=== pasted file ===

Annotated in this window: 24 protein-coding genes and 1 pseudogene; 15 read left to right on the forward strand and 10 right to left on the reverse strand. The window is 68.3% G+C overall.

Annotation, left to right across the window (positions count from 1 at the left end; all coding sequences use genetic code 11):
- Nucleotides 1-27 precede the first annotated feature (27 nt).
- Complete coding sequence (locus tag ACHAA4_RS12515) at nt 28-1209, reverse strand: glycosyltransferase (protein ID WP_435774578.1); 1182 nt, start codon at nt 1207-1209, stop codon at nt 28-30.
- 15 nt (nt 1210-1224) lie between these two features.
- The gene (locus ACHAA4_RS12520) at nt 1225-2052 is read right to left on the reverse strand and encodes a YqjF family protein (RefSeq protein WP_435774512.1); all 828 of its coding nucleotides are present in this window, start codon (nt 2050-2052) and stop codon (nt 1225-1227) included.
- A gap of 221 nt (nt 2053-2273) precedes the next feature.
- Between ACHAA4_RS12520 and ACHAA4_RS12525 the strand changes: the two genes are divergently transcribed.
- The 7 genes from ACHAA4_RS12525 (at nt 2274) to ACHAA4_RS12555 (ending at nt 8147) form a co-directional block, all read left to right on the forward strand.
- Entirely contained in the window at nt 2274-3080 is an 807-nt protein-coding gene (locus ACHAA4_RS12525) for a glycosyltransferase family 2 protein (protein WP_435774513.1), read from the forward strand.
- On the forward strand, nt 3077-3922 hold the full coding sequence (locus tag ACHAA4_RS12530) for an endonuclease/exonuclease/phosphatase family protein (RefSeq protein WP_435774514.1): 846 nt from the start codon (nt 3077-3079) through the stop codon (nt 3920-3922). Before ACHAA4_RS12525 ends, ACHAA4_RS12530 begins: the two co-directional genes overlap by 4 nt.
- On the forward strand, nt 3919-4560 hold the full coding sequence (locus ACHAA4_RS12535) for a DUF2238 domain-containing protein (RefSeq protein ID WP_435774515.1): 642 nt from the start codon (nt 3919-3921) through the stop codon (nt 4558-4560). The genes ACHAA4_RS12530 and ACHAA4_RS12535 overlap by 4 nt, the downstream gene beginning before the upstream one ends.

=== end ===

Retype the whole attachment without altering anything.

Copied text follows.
Annotated in this window: 24 protein-coding genes and 1 pseudogene; 15 read left to right on the forward strand and 10 right to left on the reverse strand. The window is 68.3% G+C overall.

Annotation, left to right across the window (positions count from 1 at the left end; all coding sequences use genetic code 11):
- Nucleotides 1-27 precede the first annotated feature (27 nt).
- Complete coding sequence (locus tag ACHAA4_RS12515) at nt 28-1209, reverse strand: glycosyltransferase (protein ID WP_435774578.1); 1182 nt, start codon at nt 1207-1209, stop codon at nt 28-30.
- 15 nt (nt 1210-1224) lie between these two features.
- The gene (locus ACHAA4_RS12520) at nt 1225-2052 is read right to left on the reverse strand and encodes a YqjF family protein (RefSeq protein WP_435774512.1); all 828 of its coding nucleotides are present in this window, start codon (nt 2050-2052) and stop codon (nt 1225-1227) included.
- A gap of 221 nt (nt 2053-2273) precedes the next feature.
- Between ACHAA4_RS12520 and ACHAA4_RS12525 the strand changes: the two genes are divergently transcribed.
- The 7 genes from ACHAA4_RS12525 (at nt 2274) to ACHAA4_RS12555 (ending at nt 8147) form a co-directional block, all read left to right on the forward strand.
- Entirely contained in the window at nt 2274-3080 is an 807-nt protein-coding gene (locus ACHAA4_RS12525) for a glycosyltransferase family 2 protein (protein WP_435774513.1), read from the forward strand.
- On the forward strand, nt 3077-3922 hold the full coding sequence (locus tag ACHAA4_RS12530) for an endonuclease/exonuclease/phosphatase family protein (RefSeq protein WP_435774514.1): 846 nt from the start codon (nt 3077-3079) through the stop codon (nt 3920-3922). Before ACHAA4_RS12525 ends, ACHAA4_RS12530 begins: the two co-directional genes overlap by 4 nt.
- On the forward strand, nt 3919-4560 hold the full coding sequence (locus ACHAA4_RS12535) for a DUF2238 domain-containing protein (RefSeq protein ID WP_435774515.1): 642 nt from the start codon (nt 3919-3921) through the stop codon (nt 4558-4560). The genes ACHAA4_RS12530 and ACHAA4_RS12535 overlap by 4 nt, the downstream gene beginning before the upstream one ends.